Seven unions will file to be added to the partial review of Bill 148 by the Nova Scotia Court of Appeal initiated by the Nova Scotia government. This was the announcement at this morning’s joint news conference, that also served to push back on the government’s narrative on the legislation.
Danny Cavanagh, the president of the NS Federation of Labour, offers a short and powerful statement against fascist violence, white supremacy, racism, Islamophobia, and anti-Semitism. “Sisters and brothers, we cannot stay silent in the face of such hatred and we know that the future of our society and children are at stake if we don’t intensify our fight against discrimination, hatred and violence.”
Good letter by Danny Cavanagh, president of the Nova Scotia Federation of Labour, on the Chamber of Commerce complaining about civil servants’ wages. “What is the Chamber’s position on secret government handouts to hand picked universities? What is the Chamber’s position on the fact the majority of Nova Scotia children live in poverty? The Chamber of Commerce supported tax cuts for business, when big businesses have been sitting on hordes of cash. Tax cuts were a promise as the solution to create jobs. These jobs never came.”
First voice welfare activists in Nova Scotia are trying very hard to raise awareness about the incredibly difficult living conditions they have to deal with on a daily basis. At times it seems like nobody is listening. And nobody is helping them. Lately there have been modest signals that Nova Scotia’s labour movement at least is hearing them. There is a long way to go, but it’s something to build upon.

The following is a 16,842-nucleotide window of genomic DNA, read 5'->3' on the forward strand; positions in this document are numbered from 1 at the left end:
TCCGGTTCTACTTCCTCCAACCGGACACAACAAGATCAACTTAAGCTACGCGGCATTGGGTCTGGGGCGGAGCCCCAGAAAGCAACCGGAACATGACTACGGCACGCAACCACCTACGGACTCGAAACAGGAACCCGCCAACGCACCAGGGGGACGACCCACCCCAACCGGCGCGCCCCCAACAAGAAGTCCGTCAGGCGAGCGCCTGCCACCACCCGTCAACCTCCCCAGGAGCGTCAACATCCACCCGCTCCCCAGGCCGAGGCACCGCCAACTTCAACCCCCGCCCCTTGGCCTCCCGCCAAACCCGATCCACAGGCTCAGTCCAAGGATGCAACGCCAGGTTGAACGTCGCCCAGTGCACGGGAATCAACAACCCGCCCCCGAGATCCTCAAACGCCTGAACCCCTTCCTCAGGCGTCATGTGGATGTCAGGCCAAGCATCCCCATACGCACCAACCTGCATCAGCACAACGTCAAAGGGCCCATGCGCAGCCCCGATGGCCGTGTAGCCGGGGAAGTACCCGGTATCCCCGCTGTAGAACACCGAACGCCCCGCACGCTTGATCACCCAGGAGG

Today was the sad anniversary of the Chronicle Herald strike. Newsroom workers and supporters are as determined as ever to get a fair deal. “We are not going to cave in. This is about quality journalism and quality jobs, and if we want that we need to fight for it.”
Danny Cavanagh, president of the Nova Scotia Federation of Labour, reflects on 2016, and doesn’t like what he sees. Now is the time to join a union and fight back. Whose province is this anyway?
Not a good day for the government in its efforts to bully teachers into abandoning their fight for better working conditions and fair bargaining. Parents, teachers and students who rallied at Province House today are angrier than ever before, while the government beat a hasty retreat.
Danny Cavanagh, president of the Nova Scotia Federation of Labour, calls for an end to unpaid sick leave. “Daycare workers, food handlers in restaurants and food supply stores, no matter what your occupation, working sick is not working for Nova Scotia,” he writes.
“We need to think outside of the box and stop thinking that of making it sound like taking sick days is something bad. Let’s look at the real cost. Many employers can legally require their employees to provide a sick note, which doctors complain clogs up clinics with sick patients who could have otherwise just recovered at home.”
Danny Cavanagh, president of the Nova Scotia Federation of Labour, reflects on the recent changes to the Canada Pension Plan.
Eight jobs will leave Nova Scotia, and eight workers, administrators of public dental programs, will be unemployed at the end of the month because the government awarded a bid to an Ontario competitor.